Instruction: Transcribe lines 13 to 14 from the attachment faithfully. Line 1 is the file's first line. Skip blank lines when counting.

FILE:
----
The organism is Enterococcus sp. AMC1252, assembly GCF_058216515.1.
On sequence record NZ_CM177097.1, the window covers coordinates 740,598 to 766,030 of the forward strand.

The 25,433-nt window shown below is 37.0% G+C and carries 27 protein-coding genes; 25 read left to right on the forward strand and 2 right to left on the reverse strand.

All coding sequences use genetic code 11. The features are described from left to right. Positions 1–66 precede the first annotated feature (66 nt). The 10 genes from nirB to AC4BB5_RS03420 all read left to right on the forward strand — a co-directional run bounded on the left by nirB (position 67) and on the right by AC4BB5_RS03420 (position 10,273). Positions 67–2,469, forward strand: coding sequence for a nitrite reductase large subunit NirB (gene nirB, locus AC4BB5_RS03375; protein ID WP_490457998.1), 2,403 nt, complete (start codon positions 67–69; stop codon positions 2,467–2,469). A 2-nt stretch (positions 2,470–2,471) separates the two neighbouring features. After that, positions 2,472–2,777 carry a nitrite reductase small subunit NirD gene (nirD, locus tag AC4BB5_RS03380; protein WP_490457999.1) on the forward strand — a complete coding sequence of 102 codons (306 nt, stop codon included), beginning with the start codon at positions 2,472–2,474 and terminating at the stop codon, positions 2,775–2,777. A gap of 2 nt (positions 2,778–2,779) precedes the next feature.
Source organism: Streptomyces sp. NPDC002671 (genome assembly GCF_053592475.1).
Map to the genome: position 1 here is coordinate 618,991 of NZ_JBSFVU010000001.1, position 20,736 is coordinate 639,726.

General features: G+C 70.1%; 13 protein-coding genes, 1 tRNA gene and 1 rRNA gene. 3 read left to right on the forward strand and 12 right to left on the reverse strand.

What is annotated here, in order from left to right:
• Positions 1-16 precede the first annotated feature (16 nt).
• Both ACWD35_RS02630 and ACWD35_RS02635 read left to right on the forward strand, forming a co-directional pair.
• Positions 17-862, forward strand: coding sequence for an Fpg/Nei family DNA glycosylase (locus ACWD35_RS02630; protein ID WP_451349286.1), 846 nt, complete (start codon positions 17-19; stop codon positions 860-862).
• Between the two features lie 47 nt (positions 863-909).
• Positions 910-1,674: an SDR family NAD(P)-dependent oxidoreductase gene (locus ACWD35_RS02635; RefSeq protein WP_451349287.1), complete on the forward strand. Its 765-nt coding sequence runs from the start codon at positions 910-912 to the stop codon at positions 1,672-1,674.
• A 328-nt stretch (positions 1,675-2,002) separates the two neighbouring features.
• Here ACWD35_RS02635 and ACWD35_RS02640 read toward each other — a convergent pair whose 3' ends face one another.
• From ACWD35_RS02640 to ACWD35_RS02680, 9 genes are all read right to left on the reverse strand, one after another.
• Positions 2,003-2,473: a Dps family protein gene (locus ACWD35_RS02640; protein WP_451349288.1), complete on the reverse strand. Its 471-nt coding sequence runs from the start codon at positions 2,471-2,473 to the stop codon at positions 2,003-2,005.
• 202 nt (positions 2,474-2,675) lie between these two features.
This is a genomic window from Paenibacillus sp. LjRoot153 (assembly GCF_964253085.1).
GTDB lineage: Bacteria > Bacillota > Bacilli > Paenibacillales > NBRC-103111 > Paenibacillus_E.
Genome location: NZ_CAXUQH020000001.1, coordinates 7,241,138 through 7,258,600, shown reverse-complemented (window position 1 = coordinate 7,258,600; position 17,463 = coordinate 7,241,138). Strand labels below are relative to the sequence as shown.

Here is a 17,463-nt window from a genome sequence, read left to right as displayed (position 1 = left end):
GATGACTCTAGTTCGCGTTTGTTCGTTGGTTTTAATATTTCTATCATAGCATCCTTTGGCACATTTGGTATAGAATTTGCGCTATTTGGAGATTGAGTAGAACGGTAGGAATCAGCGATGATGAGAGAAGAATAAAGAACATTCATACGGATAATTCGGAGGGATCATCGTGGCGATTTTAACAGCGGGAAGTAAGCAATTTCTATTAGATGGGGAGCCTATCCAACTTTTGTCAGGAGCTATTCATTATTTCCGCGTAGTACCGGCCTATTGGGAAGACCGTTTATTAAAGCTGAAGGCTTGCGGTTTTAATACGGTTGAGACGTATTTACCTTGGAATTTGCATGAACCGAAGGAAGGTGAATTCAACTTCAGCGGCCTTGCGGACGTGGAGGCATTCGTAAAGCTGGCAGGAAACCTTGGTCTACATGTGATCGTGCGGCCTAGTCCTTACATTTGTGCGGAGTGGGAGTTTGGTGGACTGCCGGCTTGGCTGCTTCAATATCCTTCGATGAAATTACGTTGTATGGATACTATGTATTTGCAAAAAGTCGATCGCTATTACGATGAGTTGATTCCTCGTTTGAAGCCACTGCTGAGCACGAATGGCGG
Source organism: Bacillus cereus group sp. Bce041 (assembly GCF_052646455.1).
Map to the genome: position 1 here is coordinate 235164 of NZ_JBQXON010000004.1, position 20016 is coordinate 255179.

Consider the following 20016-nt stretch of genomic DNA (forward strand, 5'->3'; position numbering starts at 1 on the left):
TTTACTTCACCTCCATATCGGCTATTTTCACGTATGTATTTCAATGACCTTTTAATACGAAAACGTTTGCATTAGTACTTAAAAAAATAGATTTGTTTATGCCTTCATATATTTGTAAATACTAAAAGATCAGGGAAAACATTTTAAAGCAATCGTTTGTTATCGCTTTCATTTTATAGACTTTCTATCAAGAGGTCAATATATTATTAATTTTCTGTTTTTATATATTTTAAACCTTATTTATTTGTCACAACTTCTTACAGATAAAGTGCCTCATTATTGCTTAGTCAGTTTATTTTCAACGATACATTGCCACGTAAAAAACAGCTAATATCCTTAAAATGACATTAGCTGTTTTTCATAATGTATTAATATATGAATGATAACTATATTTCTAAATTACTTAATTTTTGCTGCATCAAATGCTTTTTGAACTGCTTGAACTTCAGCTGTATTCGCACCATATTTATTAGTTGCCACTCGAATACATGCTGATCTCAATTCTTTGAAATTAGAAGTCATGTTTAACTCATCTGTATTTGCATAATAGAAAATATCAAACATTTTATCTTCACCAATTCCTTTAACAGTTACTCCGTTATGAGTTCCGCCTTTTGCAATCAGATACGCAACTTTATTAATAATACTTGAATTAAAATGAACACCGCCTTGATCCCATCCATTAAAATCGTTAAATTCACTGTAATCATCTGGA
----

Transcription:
• Positions 910-1,674: an SDR family NAD(P)-dependent oxidoreductase gene (locus ACWD35_RS02635; RefSeq protein WP_451349287.1), complete on the forward strand. Its 765-nt coding sequence runs from the start codon at positions 910-912 to the stop codon at positions 1,672-1,674.
• A 328-nt stretch (positions 1,675-2,002) separates the two neighbouring features.